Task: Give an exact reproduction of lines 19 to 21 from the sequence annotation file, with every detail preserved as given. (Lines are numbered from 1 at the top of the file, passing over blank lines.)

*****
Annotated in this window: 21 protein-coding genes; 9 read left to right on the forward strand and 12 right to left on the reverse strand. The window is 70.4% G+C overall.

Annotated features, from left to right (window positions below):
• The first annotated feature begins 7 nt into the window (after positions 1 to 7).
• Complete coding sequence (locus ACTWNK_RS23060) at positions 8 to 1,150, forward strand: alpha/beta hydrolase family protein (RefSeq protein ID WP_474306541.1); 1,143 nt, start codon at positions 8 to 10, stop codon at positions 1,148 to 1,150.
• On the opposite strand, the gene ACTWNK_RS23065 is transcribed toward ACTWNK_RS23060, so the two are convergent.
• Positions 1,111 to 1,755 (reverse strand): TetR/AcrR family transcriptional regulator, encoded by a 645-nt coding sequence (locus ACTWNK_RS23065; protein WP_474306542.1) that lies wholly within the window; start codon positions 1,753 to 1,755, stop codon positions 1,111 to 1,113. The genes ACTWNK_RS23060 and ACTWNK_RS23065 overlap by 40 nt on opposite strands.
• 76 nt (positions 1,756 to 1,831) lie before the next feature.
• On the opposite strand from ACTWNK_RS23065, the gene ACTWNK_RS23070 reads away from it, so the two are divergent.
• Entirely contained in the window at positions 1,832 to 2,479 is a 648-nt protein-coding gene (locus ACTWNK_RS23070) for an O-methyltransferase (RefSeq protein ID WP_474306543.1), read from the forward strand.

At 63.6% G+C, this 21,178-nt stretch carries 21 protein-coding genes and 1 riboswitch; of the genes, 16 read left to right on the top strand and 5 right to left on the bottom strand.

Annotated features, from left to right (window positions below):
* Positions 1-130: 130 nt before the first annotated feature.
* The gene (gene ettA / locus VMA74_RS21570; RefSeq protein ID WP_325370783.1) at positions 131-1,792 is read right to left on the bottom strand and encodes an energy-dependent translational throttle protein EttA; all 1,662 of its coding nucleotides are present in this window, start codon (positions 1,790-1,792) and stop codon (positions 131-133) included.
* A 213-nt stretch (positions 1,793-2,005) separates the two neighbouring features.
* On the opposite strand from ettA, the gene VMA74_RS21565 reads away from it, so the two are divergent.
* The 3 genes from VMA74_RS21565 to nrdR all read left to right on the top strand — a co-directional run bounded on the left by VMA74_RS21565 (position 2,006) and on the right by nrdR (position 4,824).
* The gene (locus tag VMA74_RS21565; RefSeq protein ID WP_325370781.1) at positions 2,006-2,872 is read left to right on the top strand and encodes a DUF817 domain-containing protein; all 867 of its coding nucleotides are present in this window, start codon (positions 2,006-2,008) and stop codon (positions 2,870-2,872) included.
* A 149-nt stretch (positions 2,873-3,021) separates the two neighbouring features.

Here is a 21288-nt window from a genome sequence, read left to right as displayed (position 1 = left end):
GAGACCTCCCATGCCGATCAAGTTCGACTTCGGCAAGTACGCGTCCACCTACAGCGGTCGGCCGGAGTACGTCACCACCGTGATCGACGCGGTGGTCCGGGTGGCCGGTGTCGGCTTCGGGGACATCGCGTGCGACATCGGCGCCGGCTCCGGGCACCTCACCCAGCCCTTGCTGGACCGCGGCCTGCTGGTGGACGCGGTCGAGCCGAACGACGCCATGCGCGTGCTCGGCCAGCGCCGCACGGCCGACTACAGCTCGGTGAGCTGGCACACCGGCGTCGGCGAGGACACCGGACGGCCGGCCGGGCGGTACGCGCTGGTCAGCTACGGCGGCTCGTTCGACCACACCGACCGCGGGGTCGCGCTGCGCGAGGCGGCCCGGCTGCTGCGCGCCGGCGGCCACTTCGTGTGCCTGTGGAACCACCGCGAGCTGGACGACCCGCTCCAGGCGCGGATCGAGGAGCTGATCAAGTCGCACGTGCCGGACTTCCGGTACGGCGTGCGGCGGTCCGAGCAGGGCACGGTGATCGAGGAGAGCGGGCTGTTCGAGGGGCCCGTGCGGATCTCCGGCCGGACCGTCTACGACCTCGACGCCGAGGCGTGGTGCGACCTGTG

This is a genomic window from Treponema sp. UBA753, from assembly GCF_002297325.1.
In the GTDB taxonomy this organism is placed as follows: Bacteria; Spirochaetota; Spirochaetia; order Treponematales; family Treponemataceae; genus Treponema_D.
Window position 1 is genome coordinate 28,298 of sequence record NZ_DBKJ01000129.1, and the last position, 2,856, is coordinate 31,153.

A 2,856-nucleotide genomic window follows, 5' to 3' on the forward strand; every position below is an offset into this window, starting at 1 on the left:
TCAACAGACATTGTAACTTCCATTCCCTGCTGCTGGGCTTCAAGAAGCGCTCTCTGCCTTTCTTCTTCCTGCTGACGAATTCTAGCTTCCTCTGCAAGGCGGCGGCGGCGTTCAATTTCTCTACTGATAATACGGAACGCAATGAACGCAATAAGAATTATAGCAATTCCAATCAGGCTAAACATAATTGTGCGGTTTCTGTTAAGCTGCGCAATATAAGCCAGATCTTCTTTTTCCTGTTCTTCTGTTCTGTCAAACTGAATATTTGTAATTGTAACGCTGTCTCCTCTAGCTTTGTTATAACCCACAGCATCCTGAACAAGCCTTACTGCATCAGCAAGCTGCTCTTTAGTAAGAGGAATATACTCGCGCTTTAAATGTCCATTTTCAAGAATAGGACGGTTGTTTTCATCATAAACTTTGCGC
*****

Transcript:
Here is a 21288-nt window from a genome sequence, read left to right as displayed (position 1 = left end):
GAGACCTCCCATGCCGATCAAGTTCGACTTCGGCAAGTACGCGTCCACCTACAGCGGTCGGCCGGAGTACGTCACCACCGTGATCGACGCGGTGGTCCGGGTGGCCGGTGTCGGCTTCGGGGACATCGCGTGCGACATCGGCGCCGGCTCCGGGCACCTCACCCAGCCCTTGCTGGACCGCGGCCTGCTGGTGGACGCGGTCGAGCCGAACGACGCCATGCGCGTGCTCGGCCAGCGCCGCACGGCCGACTACAGCTCGGTGAGCTGGCACACCGGCGTCGGCGAGGACACCGGACGGCCGGCCGGGCGGTACGCGCTGGTCAGCTACGGCGGCTCGTTCGACCACACCGACCGCGGGGTCGCGCTGCGCGAGGCGGCCCGGCTGCTGCGCGCCGGCGGCCACTTCGTGTGCCTGTGGAACCACCGCGAGCTGGACGACCCGCTCCAGGCGCGGATCGAGGAGCTGATCAAGTCGCACGTGCCGGACTTCCGGTACGGCGTGCGGCGGTCCGAGCAGGGCACGGTGATCGAGGAGAGCGGGCTGTTCGAGGGGCCCGTGCGGATCTCCGGCCGGACCGTCTACGACCTCGACGCCGAGGCGTGGTGCGACCTGTG

This is a genomic window from Treponema sp. UBA753, from assembly GCF_002297325.1.